Judith Luborsky, Ph.D.: "I think the most important consideration of women who are either going to want to have children and trying to make decisions about when to do that - or women who are going through treatment when things don't seem to be working, and they're going time and time again - is in making a decision. Also, if they are thirty years old and the menstrual cycles start to stop, if that makes sense, you know that would be part of the conforming test, just like having any other thing, like a thyroid function test."
Roberta Speyer: "Are there other considerations when someone has this antibody? Will there be other ramifications besides infertility or is that pretty much it?"
Judith Luborsky, Ph.D.: "Only when you're talking about going into menopause early. It's just like normal menopause or, I don't want to say 'normal,' but the normal age of…"
Roberta Speyer: "I understand. The same types of dryness…"
Judith Luborsky, Ph.D.: "...that's right, that you would want to inquire about hormone replacement because you don't want to be without estrogen…"
Roberta Speyer: "...especially at a young age because then you have osteoporotic implications, early cardiovascular... absolutely. This is fascinating. It's nice to know what you people work on in labs, working on these things for us. It takes a long time to do something."
Judith Luborsky, Ph.D.: "That's why I thought I would say something here."
Roberta Speyer: "And we really appreciate you taking the time to meet with us today and share this. I think it's fascinating information, and those of you out there viewing this who are having these problems, remember, it's the ovulation antibody test."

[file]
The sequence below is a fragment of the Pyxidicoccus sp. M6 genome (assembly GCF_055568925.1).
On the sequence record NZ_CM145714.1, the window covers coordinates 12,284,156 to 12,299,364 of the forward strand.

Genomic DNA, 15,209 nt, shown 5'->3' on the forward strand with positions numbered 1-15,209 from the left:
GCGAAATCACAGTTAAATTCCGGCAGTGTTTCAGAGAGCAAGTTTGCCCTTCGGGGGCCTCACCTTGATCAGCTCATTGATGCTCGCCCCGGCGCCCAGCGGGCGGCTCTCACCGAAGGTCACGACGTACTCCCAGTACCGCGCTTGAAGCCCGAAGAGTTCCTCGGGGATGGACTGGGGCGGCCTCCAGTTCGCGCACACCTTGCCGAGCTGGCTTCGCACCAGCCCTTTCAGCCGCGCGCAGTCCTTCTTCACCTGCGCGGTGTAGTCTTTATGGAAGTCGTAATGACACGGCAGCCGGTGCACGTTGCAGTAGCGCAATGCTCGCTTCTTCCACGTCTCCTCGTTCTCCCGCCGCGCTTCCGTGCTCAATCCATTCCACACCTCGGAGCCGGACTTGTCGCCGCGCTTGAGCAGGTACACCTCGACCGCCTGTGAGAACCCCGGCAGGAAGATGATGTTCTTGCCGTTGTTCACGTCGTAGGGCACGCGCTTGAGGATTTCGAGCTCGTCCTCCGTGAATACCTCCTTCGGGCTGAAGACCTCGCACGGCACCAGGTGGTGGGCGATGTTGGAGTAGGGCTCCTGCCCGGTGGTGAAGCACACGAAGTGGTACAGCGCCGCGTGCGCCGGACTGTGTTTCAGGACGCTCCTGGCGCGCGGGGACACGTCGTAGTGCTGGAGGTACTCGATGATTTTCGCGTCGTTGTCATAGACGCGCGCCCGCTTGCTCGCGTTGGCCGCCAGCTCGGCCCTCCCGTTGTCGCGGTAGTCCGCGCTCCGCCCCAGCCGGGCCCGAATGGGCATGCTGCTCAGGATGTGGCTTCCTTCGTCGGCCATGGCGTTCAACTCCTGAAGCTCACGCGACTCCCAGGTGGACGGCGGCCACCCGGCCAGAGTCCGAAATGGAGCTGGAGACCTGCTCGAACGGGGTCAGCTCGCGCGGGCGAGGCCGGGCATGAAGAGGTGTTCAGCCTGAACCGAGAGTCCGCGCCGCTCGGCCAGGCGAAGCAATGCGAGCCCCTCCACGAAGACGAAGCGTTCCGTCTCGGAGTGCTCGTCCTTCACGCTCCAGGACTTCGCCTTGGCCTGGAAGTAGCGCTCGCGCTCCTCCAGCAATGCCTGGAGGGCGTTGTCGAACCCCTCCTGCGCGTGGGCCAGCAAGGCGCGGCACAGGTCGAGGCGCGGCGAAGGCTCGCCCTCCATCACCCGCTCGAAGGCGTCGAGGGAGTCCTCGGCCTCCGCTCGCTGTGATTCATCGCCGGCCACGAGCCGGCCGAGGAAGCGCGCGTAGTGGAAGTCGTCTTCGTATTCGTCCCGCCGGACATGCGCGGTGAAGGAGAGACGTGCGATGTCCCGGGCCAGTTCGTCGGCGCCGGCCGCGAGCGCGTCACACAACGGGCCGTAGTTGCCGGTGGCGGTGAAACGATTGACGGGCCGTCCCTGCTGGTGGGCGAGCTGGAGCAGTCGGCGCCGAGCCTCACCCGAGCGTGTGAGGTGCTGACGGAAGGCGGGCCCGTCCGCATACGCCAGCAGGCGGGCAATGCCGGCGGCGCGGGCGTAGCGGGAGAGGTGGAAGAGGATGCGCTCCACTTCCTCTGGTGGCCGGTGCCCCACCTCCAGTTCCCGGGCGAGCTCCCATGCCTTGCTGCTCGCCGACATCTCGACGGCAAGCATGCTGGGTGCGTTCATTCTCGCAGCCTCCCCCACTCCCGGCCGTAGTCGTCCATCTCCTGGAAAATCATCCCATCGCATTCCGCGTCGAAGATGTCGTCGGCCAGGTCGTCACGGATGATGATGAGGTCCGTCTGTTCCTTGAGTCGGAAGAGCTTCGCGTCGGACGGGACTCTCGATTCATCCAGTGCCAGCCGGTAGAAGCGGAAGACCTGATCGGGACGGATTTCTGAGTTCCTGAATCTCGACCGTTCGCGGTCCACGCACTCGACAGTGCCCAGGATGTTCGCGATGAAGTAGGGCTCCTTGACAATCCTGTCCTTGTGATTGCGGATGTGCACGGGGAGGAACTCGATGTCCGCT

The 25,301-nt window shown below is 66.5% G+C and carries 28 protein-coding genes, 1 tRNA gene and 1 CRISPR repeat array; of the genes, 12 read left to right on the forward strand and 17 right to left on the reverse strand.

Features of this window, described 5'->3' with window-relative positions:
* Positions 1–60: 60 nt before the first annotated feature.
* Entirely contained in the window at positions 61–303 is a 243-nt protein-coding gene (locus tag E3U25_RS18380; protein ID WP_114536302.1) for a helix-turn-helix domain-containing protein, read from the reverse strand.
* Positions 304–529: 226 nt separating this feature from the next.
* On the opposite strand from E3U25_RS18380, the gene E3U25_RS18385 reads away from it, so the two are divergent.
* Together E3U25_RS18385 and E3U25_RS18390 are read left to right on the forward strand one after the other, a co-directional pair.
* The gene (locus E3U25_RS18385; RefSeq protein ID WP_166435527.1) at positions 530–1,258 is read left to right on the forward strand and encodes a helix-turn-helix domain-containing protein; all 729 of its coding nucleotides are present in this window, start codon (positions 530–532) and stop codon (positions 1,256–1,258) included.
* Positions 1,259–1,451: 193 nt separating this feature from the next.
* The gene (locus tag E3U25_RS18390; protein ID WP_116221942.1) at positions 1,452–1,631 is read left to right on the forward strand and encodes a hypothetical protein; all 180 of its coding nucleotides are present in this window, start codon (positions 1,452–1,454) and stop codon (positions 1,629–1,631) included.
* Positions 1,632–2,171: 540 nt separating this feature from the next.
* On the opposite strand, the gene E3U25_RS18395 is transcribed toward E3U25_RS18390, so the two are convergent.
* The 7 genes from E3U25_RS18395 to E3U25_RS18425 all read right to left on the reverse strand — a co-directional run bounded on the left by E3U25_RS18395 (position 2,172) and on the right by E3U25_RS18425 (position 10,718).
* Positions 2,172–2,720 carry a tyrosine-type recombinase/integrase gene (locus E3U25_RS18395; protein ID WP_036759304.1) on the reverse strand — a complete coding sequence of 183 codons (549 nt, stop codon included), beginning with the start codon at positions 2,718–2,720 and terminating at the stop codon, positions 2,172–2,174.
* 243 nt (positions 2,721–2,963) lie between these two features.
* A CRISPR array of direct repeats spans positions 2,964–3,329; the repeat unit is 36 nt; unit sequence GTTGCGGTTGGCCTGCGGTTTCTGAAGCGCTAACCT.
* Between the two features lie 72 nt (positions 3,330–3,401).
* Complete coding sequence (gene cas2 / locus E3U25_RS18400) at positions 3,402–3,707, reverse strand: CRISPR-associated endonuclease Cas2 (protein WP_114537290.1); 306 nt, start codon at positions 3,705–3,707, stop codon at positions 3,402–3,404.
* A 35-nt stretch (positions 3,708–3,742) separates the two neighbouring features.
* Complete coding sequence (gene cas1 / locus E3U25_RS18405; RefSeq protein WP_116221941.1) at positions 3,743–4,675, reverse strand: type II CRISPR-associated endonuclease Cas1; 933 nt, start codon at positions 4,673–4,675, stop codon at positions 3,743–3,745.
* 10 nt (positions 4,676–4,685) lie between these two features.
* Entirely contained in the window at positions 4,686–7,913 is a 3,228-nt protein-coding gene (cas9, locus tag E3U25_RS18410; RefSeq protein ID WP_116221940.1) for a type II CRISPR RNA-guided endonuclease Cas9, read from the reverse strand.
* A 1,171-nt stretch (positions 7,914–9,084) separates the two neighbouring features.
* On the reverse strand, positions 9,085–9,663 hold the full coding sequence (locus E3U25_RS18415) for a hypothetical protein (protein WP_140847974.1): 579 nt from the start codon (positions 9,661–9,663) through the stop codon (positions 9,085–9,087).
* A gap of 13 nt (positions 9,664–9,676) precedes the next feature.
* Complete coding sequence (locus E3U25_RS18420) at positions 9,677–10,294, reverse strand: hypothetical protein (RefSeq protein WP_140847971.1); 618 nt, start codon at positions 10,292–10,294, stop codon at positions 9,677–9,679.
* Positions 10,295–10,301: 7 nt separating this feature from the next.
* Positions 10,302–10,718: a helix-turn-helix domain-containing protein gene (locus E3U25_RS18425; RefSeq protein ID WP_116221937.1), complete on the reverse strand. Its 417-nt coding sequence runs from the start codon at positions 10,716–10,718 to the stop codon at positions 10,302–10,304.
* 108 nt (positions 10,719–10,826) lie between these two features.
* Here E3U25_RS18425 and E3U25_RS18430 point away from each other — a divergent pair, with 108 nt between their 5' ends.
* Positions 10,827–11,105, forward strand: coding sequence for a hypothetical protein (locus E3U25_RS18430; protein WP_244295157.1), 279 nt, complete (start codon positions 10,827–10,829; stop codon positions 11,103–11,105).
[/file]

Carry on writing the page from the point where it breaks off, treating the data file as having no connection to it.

Judith Luborsky, Ph.D.: "Ovarian."
Roberta Speyer: "Ovarian. I'm sorry - excuse me. I want to say it enough times because I want to get it right. I'm sure you can all remember it now, even though I can't. It's the ovarian antibody test, and you want to mention that. If your physician doesn't know what you're talking about, what should you do? Go see a reproductive endocrinologist?"
Judith Luborsky, Ph.D.: "A reproductive endocrinologist, or there are papers on Medline, which your web site offers."
Roberta Speyer: "Yes, you can go to Medline."
Judith Luborsky, Ph.D.: "It's under my name."
Roberta Speyer: "The papers are under your name, so I'm going to spell that - Judith Luborsky - and she has published papers. In fact, we'll go ahead and we'll tag some of those and cite them right next to this interview. So if you'd like to read them and find out more about it, bring it in and show it to your physician, feel free. For those of you physicians out there who'd like to look it up and make sure you're providing this service, we'll make it easier for you use. Thank you so much for joining us today."
Ovarian autoimmunity: greater frequency of autoantibodies in premature menopause and unexplained infertility than in the general population.
Clin Immunol (United States), Mar 1999, 90(3) p368-74
Luborsky JL, Shatavi S, Adamczyk P, et al.
Polycystic ovary syndrome and ovarian autoimmunity--assessment of ovarian antibodies by EIA.
J Reprod Immunol (Ireland), Jan 1999, 42(1) p79-84
Luborsky JL, Visintin I, Boyers S, et al.
Ovarian antibodies detected by immobilized antigen immunoassay in patients with premature ovarian failure.
J Clin Endocrinol Metab (United States), Jan 1990, 70(1) p69-75
Roberta Speyer: "Hello, this is Roberta Speyer. We're here at the ASRM meeting in Toronto. I'm talking with Judith Luborsky, and we're going to talk about premature menopause. Judith, tell us a little bit about your background. You have a PhD, not an MD, correct?"
Luborsky J, Llanes B, Davies S, et al.